The Summit’s schedule is highlighted by a Thursday night blowout entitled “The Moustache Ride,” featuring DJs Grizzly (from Boston), ChronPaul (from Boulder) and Peter Robot. It’s also $2 you-call-it night, so this might get crazy. The First Friday pairing of live visual artists and musicians has Drastek, Ephameracans, Def Rare & High Point on tap. There’s also DJs CSO & Reddot Saturday, the weekly open mic/jam session Tuesday and DJ Double D’s karaoke/gong show Wednesday.

This week’s Starlight slate includes Thursday’s weekly Salsa Night; an FAC with Lush & Andrew Stevens from 6 - 9 p.m. Friday; DJ Double D at 9 p.m. Friday; and Benjamin K on Saturday.

Could the Ska-B-Q get any better? In short, yes. Now that spring is here, it’s time for Zia Taqueria’s silver trailer to start slinging out grub. It reopened Monday, but the official grand opening is slated for Thursday’s Cinco de Mayo bash from 5 to 7 p.m., featuring $3 pints, $2 tacos and the reggae and rock stylings of Ten Cent Raise.

Elsewhere: the Miserabillies countrify the Diamond Belle Saloon at 5:30 p.m. tonight; Dave Luna plays a solo acoustic happy hour at El Rancho from 5-8 p.m. Friday; the Get Backs are back at the Billy Goat Saloon in downtown Gem Village at 9 p.m. Friday; Pete Giuliani goes solo at Vallecito’s Schank House from 6-10 p.m. Saturday; 10Day hosts a CD release party at the Abbey at 8 p.m. Saturday; Kirk James enters the crazy, upside-down world of breakfast music by playing the Brickhouse Café at 10 a.m. Saturday and Sunday; High Altitude Blues does a Mother’s Day gig at 4 p.m. Sunday at the Balcony; and Black Velvet is at the Balcony at 5 p.m. Monday.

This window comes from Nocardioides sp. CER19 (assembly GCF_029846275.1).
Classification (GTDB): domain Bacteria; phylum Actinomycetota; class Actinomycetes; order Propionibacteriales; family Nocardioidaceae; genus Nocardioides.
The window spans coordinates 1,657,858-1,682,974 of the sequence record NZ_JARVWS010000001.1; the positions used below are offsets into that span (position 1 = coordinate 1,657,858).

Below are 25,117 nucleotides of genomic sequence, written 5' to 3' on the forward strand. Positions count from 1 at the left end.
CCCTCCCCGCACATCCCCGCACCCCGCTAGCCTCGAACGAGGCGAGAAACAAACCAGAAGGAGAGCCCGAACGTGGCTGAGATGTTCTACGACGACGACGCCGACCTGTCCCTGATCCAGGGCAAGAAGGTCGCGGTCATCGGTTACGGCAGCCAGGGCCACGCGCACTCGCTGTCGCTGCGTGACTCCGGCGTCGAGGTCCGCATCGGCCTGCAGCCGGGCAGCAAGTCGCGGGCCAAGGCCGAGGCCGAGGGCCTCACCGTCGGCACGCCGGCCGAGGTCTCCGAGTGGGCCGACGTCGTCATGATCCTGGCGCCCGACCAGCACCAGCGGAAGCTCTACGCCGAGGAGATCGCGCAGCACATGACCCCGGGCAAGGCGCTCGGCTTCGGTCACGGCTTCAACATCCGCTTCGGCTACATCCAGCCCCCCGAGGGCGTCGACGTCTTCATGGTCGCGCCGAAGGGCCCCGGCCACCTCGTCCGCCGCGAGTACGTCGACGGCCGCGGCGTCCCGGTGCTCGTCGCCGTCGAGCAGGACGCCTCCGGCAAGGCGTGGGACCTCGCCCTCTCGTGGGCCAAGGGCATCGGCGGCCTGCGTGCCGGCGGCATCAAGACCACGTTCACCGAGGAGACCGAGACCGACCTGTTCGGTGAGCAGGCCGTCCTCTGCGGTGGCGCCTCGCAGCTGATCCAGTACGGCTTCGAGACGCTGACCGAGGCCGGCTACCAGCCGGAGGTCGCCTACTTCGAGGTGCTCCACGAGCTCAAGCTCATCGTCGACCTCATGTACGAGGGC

In honor of the Hot 8 Brass Band, this week’s Top Shelf list features 10 other contemporary Louisiana artists that I dig:

1. Trombone Shorty. Troy Andrews may be just 25 years old, but his trombone and trumpet playing belie his age.

2. Kermit Ruffins. A champion of jazz standards, Kermit is one of the founders of the Rebirth Brass Band.

3. Dirty Dozen Brass Band. Yeah, I once had a plate of barbecue ribs thrown at me by one of their members backstage at the Abbey. But I still love these guys.

4. Preservation Hall Jazz Band. They’ve been playing Dixieland and traditional New Orleans jazz since the early 1960s.

5. Rebirth Brass Band. The Frazier Brothers and company fuse second line with funk, soul and hip-hop influences.

6. The Funky Meters. Bassist extraordinaire George Porter, Jr., was one of the founders of the original Meters. With drummer Russell Batiste and guitarist Brian Stoltz, he continues to funk things up.

7. Allen Toussaint. The 73-year-old pianist is the living link to the golden age of New Orleans music and is a national treasure.

8. Dr. John. Mac Rebennack’s alter ego is perhaps the best-known perpetrator of Nawlins voodoo.

9. BeauSoleil. Based in Lafayette, the Cajun musical vehicle driven by fiddler Michael Doucet has helped keep a culture alive.

10. The Neville Brothers. There’s no denying the importance of the R&B of Art, Charles, Aaron and Cyril.

I believe there’ll come a day when the lion and the lamb will lie down in peace together in Jerusalem? Email me at